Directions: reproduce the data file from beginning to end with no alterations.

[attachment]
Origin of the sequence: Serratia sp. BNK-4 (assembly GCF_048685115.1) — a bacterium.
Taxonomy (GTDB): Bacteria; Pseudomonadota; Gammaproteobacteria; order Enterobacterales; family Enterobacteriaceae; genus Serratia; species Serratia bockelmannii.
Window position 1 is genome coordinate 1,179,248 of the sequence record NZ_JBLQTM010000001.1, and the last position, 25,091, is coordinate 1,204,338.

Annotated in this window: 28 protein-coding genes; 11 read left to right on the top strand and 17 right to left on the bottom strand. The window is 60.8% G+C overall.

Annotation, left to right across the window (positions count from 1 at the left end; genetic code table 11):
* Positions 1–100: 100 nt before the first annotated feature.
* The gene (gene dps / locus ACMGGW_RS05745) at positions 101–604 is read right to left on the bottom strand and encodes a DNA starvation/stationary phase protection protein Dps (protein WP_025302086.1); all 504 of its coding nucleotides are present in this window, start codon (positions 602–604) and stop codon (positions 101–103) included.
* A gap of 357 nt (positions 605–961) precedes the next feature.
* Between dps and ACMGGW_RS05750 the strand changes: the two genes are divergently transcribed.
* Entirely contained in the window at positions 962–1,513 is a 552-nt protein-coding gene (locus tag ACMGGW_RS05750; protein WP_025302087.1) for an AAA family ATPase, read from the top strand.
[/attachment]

Origin of the sequence: Serratia sp. BNK-4 (assembly GCF_048685115.1) — a bacterium.
Taxonomy (GTDB): Bacteria; Pseudomonadota; Gammaproteobacteria; order Enterobacterales; family Enterobacteriaceae; genus Serratia; species Serratia bockelmannii.
Window position 1 is genome coordinate 1,179,248 of the sequence record NZ_JBLQTM010000001.1, and the last position, 25,091, is coordinate 1,204,338.

Annotated in this window: 28 protein-coding genes; 11 read left to right on the top strand and 17 right to left on the bottom strand. The window is 60.8% G+C overall.

Annotation, left to right across the window (positions count from 1 at the left end; genetic code table 11):
* Positions 1–100: 100 nt before the first annotated feature.
* The gene (gene dps / locus ACMGGW_RS05745) at positions 101–604 is read right to left on the bottom strand and encodes a DNA starvation/stationary phase protection protein Dps (protein WP_025302086.1); all 504 of its coding nucleotides are present in this window, start codon (positions 602–604) and stop codon (positions 101–103) included.
* A gap of 357 nt (positions 605–961) precedes the next feature.
* Between dps and ACMGGW_RS05750 the strand changes: the two genes are divergently transcribed.
* Entirely contained in the window at positions 962–1,513 is a 552-nt protein-coding gene (locus tag ACMGGW_RS05750; protein WP_025302087.1) for an AAA family ATPase, read from the top strand.